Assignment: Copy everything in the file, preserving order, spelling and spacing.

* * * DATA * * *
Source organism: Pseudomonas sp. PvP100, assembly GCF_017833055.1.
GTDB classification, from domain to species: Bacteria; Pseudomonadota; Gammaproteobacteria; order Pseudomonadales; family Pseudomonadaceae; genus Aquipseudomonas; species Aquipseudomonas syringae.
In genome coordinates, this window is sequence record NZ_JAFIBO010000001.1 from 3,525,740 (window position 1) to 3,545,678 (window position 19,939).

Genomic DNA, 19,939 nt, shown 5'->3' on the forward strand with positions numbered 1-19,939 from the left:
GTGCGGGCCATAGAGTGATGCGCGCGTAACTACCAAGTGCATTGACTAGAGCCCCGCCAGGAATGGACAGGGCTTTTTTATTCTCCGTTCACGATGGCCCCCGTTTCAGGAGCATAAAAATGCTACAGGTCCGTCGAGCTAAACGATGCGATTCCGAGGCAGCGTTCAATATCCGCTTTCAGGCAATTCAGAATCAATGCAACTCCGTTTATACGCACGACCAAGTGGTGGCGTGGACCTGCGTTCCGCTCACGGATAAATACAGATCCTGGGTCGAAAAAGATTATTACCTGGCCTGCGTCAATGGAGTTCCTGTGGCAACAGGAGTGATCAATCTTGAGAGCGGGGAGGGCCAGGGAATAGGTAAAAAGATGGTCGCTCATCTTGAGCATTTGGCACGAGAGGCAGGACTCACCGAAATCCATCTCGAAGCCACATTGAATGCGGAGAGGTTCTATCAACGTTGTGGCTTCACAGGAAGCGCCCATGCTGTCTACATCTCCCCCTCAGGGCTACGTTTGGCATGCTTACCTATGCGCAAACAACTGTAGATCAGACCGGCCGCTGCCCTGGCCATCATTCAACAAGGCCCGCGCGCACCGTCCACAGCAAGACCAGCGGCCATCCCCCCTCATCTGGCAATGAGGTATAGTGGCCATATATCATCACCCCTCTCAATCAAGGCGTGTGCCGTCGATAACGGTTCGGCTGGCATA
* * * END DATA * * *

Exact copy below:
Source organism: Pseudomonas sp. PvP100, assembly GCF_017833055.1.
GTDB classification, from domain to species: Bacteria; Pseudomonadota; Gammaproteobacteria; order Pseudomonadales; family Pseudomonadaceae; genus Aquipseudomonas; species Aquipseudomonas syringae.
In genome coordinates, this window is sequence record NZ_JAFIBO010000001.1 from 3,525,740 (window position 1) to 3,545,678 (window position 19,939).

Genomic DNA, 19,939 nt, shown 5'->3' on the forward strand with positions numbered 1-19,939 from the left:
GTGCGGGCCATAGAGTGATGCGCGCGTAACTACCAAGTGCATTGACTAGAGCCCCGCCAGGAATGGACAGGGCTTTTTTATTCTCCGTTCACGATGGCCCCCGTTTCAGGAGCATAAAAATGCTACAGGTCCGTCGAGCTAAACGATGCGATTCCGAGGCAGCGTTCAATATCCGCTTTCAGGCAATTCAGAATCAATGCAACTCCGTTTATACGCACGACCAAGTGGTGGCGTGGACCTGCGTTCCGCTCACGGATAAATACAGATCCTGGGTCGAAAAAGATTATTACCTGGCCTGCGTCAATGGAGTTCCTGTGGCAACAGGAGTGATCAATCTTGAGAGCGGGGAGGGCCAGGGAATAGGTAAAAAGATGGTCGCTCATCTTGAGCATTTGGCACGAGAGGCAGGACTCACCGAAATCCATCTCGAAGCCACATTGAATGCGGAGAGGTTCTATCAACGTTGTGGCTTCACAGGAAGCGCCCATGCTGTCTACATCTCCCCCTCAGGGCTACGTTTGGCATGCTTACCTATGCGCAAACAACTGTAGATCAGACCGGCCGCTGCCCTGGCCATCATTCAACAAGGCCCGCGCGCACCGTCCACAGCAAGACCAGCGGCCATCCCCCCTCATCTGGCAATGAGGTATAGTGGCCATATATCATCACCCCTCTCAATCAAGGCGTGTGCCGTCGATAACGGTTCGGCTGGCATA